Stephen Hawking takes you through his life on his 80th birthday, thanks to Google
Google Doodle is celebrating Stephen Hawking's 80th birthday with an animated video of 2:31 minutes.
Google on January 8, 2022 is celebrating the birthday of one of history's most influential scientific minds, English cosmologist, author, and theoretical physicist Stephen Hawking. Google has shared a special animated video Doodle in order to celebrate Hawking's 80th birthday. The video is 2:31 minutes long and the narration is said to be done in the scientist's own computer-generated voice. The video narrates his contributions to the universe, and battle of life with his affected health condition.
"Today's video Doodle celebrates one of history's most influential scientific minds, English cosmologist, author, and theoretical physicist Stephen Hawking. From colliding black holes to the Big Bang, his theories on the origins and mechanics of the universe revolutionized modern physics while his best-selling books made the field widely accessible to millions of readers worldwide," Google said in a post.
Stephen William Hawking was born on this day in 1942 in Oxford, England. Fascinated by how the universe functioned from a young age, his curiosity and intellect earned him the nickname “Einstein.” Following a diagnosis with a neurodegenerative disease at 21, the music of composer Richard Wagner and the loving support of his future wife Jane Wilde motivated Hawking to dedicate himself to physics, math, and cosmology.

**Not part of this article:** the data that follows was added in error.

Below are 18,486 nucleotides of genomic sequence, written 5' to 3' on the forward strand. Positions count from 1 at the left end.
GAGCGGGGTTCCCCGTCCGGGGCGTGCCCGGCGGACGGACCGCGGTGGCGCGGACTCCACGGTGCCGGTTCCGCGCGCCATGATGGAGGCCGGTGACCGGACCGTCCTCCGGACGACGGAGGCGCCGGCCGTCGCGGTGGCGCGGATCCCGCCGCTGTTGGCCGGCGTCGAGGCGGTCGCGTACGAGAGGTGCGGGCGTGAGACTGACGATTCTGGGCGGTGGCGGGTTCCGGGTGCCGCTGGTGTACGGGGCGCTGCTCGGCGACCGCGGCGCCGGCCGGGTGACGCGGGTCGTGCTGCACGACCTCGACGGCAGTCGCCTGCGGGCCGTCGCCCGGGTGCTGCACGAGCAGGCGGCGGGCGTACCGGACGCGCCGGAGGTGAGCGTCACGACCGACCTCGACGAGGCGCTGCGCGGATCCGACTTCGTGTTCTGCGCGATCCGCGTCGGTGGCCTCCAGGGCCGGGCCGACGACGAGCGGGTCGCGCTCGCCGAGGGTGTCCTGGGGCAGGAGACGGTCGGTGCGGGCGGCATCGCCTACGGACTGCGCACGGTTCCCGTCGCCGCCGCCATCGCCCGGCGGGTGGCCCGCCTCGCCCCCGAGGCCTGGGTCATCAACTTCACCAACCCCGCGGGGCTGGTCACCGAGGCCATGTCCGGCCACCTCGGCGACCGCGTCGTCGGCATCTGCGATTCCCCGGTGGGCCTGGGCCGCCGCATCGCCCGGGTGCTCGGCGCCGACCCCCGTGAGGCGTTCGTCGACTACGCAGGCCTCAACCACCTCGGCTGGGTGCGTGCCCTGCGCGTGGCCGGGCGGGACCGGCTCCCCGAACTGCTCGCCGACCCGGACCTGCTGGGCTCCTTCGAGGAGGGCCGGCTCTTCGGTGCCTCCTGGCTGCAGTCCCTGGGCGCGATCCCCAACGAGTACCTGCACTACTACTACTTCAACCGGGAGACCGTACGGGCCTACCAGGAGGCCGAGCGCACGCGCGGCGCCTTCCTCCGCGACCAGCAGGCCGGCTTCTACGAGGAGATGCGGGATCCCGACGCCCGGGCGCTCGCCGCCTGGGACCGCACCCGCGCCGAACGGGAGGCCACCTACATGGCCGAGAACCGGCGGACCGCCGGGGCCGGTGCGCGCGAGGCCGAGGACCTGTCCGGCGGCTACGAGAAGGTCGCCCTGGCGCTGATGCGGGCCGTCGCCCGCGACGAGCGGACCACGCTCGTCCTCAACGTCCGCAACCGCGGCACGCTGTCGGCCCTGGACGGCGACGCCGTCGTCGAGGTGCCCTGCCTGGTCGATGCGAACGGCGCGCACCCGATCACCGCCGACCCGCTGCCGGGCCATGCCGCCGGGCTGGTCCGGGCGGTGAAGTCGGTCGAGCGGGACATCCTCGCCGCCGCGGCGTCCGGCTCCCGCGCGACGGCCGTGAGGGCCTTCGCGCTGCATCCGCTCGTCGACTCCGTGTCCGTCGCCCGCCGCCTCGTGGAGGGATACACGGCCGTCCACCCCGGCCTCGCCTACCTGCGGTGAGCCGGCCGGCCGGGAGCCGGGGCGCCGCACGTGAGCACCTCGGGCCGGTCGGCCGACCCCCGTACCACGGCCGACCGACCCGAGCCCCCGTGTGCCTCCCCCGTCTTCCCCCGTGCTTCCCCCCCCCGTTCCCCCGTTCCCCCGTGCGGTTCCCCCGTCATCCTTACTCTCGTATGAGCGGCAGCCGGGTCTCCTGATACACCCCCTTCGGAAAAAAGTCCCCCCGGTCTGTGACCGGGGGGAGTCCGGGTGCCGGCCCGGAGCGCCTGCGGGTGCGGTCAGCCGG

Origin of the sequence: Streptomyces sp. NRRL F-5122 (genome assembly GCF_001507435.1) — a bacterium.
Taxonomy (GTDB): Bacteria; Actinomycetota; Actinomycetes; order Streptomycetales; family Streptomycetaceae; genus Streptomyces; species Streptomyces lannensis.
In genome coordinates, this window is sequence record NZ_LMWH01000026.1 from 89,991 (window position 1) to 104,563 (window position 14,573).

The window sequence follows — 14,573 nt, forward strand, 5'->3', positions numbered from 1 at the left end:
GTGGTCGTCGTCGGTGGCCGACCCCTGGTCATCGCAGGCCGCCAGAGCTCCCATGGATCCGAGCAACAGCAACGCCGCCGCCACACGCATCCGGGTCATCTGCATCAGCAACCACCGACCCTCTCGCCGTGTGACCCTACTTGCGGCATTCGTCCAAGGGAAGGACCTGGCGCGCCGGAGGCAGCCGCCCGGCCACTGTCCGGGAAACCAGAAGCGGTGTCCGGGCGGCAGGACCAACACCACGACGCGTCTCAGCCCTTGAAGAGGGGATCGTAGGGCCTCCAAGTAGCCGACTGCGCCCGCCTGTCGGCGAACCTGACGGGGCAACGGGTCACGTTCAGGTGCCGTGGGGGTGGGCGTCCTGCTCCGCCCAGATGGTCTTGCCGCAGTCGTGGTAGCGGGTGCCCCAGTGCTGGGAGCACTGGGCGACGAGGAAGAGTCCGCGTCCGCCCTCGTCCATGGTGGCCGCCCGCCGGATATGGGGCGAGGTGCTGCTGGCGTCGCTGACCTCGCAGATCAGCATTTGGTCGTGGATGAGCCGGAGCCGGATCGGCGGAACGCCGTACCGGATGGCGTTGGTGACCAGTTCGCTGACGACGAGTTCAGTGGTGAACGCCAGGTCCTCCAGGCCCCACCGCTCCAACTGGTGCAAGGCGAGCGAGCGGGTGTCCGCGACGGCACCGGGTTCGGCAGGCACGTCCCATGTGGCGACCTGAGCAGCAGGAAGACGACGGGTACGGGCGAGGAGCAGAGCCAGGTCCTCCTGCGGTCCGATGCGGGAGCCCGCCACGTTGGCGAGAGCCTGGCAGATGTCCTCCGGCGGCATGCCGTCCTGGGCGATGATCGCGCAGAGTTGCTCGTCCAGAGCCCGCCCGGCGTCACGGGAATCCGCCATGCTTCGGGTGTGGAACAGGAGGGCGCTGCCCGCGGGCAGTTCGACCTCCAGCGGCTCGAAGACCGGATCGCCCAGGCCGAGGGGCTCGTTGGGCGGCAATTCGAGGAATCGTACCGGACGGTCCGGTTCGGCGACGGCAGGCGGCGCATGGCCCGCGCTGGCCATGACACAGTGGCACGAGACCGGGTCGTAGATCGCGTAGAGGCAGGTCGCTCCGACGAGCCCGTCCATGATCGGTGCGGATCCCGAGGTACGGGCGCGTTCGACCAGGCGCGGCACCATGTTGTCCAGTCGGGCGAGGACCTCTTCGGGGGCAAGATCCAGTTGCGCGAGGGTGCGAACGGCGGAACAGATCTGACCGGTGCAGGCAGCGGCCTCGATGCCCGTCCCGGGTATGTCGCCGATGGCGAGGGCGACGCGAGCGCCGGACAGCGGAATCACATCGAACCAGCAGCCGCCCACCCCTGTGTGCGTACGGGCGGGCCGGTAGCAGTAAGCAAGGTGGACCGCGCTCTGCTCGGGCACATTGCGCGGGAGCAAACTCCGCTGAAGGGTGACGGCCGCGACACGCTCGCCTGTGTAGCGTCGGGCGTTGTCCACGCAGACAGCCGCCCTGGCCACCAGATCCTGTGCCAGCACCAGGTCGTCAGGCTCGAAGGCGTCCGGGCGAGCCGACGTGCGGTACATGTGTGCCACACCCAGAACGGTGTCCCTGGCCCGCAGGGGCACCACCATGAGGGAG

In 1965, Hawking defended his doctoral thesis at the University of Cambridge, “Properties of Expanding Universes,” which presented the revolutionary theory that space and time originated from a singularity, a point both infinitely small and dense, best known today as the key characteristic of black holes. That year, Hawking was accepted as a research fellow at Cambridge's Gonville and Caius College—his academic home for a lifetime of research.
Hawking's obsession with black holes led to his 1974 discovery that particles could escape black holes. This theory, coined Hawking radiation, is widely considered his most important contribution to physics. In 1979, Hawking's groundbreaking work on black holes prompted Cambridge to appoint him as the Lucasian Professor of Mathematics, a position held by Isaac Newton in 1669. Hawking's doctoral thesis was released to the public in 2017 on a University of Cambridge website, which crashed due to enormous amounts of traffic.